By Anthony Murray and Dave Gil de Rubio
Poet Henry Wadsworth Longfellow once famously said music is the universal language of mankind and at Anton Media Group we’re definitely fluent when it comes to music. This past year, Long Island Weekly has talked to many of your favorite musicians from solo artists such as Lenny Kravitz, Andy Grammer, David Crosby, Aaron Neville and Melissa Etheridge to bands that include Fitz and the Tantrums, Goo Goo Dolls, Train, Daughtry and Chicago.
Recorded at his home studio in Eleuthera, Bahamas, Kravitz’s eleventh studio album Raise Vibration was conceived through a series of dreams. Call it a stream-of-unconsciousness.
“All these songs came from being asleep and waking up between the hours of 3 and 5 a.m. and having these songs in my head. It was a very interesting experience. And it was very freeing. You take your mind, ego and whatever preconceived ideas you have—all of that comes out. You’re receiving what it is that is yours and I love that.”
Grammer stopped by the Big Apple for his Don’t Give Up On Me tour to promote his fourth studio album Naïve. Grammer opened up about the driving force that was behind the creation of his newest album.
“At heart, I was trying to make an album that was for people who are optimistic,” Grammer said. “I’ve been saying it’s a lot like the light bringer situation. It’s people who see the good in everything and when you are one of those people, the world looks at you like you’re stupid. I love the title of Naïve, which sounds like a revolutionary statement of ‘I don’t care if you think I’m stupid. I’m going to see the good in this world.’”
As an avowed lefty, suffice it to say that the 2016 election wasn’t quite the result Melissa Etheridge was expecting. With her 15th studio album, The Medicine Show, Etheridge used all of 2017 to put together notebooks full of inspirational ideas with the album serving as a microcosm of what was going on in 2018.
“It’s times like this where I see that music and art can do so much. As a way to look at this, I have no desire to preach to anybody. But I do want to reach into the hearts and minds of people and really give hope and find a way to inspire everyone through all this.”
Fitz and the Tantrums
The band Fitz and the Tantrums have been going strong for the past decade and recently dropped their fourth studio album All The Feels last year. The lead singer of the band, Michael Fitzpatrick, talked about how the band came to be.
“It was five phone calls and I had a band together,” Fitzpatrick said. “We went into a rehearsal space and we played one song. I was so blown away that I walked out of the room and booked us a show at the Hotel Café in Los Angeles. We played our first show a week later and we haven’t stopped touring since.”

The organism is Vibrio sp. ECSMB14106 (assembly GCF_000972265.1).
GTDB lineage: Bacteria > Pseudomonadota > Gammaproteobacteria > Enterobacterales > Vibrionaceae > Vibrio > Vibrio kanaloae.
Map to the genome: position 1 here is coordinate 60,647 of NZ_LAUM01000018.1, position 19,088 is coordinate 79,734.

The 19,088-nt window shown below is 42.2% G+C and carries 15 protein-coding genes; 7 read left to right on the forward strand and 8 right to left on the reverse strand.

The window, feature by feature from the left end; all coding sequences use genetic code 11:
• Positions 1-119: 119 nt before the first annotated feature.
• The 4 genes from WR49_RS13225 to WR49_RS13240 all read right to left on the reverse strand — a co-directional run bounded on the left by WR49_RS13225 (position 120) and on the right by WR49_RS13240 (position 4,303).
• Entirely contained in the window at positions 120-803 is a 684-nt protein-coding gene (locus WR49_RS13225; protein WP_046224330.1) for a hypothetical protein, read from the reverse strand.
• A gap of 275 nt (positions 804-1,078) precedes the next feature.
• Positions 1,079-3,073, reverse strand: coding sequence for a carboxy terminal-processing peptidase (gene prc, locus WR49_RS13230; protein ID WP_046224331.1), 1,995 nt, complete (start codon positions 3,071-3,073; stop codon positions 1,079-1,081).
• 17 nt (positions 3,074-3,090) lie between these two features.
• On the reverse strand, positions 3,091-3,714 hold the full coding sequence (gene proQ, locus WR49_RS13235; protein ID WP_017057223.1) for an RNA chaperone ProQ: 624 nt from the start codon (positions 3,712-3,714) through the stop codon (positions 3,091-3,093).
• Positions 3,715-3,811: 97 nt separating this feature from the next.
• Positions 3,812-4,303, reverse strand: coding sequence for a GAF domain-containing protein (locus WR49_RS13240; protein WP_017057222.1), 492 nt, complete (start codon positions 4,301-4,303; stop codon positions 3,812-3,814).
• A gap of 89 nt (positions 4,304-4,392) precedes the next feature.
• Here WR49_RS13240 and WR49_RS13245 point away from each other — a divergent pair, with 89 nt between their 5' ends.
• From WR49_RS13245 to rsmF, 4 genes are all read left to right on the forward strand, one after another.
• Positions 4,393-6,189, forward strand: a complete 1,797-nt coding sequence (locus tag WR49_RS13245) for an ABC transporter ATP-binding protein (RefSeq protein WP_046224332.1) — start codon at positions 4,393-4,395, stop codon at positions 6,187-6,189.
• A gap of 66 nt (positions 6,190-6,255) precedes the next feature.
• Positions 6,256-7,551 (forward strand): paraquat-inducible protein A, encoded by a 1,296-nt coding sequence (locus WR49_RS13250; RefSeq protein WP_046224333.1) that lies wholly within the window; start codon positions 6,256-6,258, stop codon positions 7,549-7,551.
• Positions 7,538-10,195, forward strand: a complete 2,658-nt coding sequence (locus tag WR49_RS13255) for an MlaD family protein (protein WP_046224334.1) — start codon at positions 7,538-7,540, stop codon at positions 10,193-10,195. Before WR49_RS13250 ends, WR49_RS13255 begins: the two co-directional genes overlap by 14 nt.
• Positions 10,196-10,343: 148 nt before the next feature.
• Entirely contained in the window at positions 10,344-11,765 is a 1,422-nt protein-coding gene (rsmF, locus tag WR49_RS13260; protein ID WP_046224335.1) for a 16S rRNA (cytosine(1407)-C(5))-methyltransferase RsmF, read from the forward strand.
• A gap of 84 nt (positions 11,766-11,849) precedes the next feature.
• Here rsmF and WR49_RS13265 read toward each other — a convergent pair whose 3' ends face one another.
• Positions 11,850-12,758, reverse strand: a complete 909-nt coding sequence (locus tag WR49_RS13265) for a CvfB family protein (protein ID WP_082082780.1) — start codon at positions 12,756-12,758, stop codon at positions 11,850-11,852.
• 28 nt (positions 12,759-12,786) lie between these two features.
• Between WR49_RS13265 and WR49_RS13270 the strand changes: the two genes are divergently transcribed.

Chris Daughtry shot to superstardom overnight thanks to a little talent show called American Idol. Daughtry and his band, released their fifth studio album Cage to Rattle last year. One of the songs on the new album, “As You Are” has sentimental meaning to Daughtry, which he shared about.
“That song to me was the heart and soul of the record,” Daughtry said. “My wife and I wrote the song in 2015. I believed in this song from the very beginning and I wanted it to see the light of day. It was the song that means a lot to us and we’re so glad to be getting the response that we’re getting from it.”
What better way to celebrate 20 years of music than going on tour? That’s exactly what the band Train did last year. Besides being lead singer of the band, Pat Monahan opened up about hosting his own weekly radio show on SiriusXM titled Train Tracks.
“I feel like new artists need a place to go to find their way,” Monahan said. “I just think it’s super important what I’m doing and I never really felt that way about anything before until now and I’ve been thanked by artists all over the world who say, ‘Thanks for giving me a shot. I didn’t think I would ever get played.’ It just seems like a cool thing.”
Goo Goo Dolls
Consummate road warriors, Goo Goo Dolls never lost the blue-collar ethic of hard work despite crossing over from being a scrappy punk outfit to a popular pop-rock act. Out on the road with their friends Train last year, Goos vocalist John Rzeznick shared his love for playing Northwell at Jones Beach, the local stop his band made last year.
“Jones Beach is one of the first really big places this band ever got to play. And it was so exciting—to look at the top of the stands and see people up that high in the seats. It blew my mind man. We’ve had so many great shows there—getting poured on by the rain. Then it’s 100 degrees outside. Everyone just has a great time. I love it.”
Still thriving five decades on, founding member Robert Lamm shared his theory behind the group’s longevity.
“The songs. The music. Obviously, the sound of the band is appealing to a lot of people. The way the horns are used is very different than what other bands do. The idiosyncrasies of the way [they sound]—and believe me, I really had a chance to consider that when we did Chicago II. Those aren’t even songs—those are compositions.”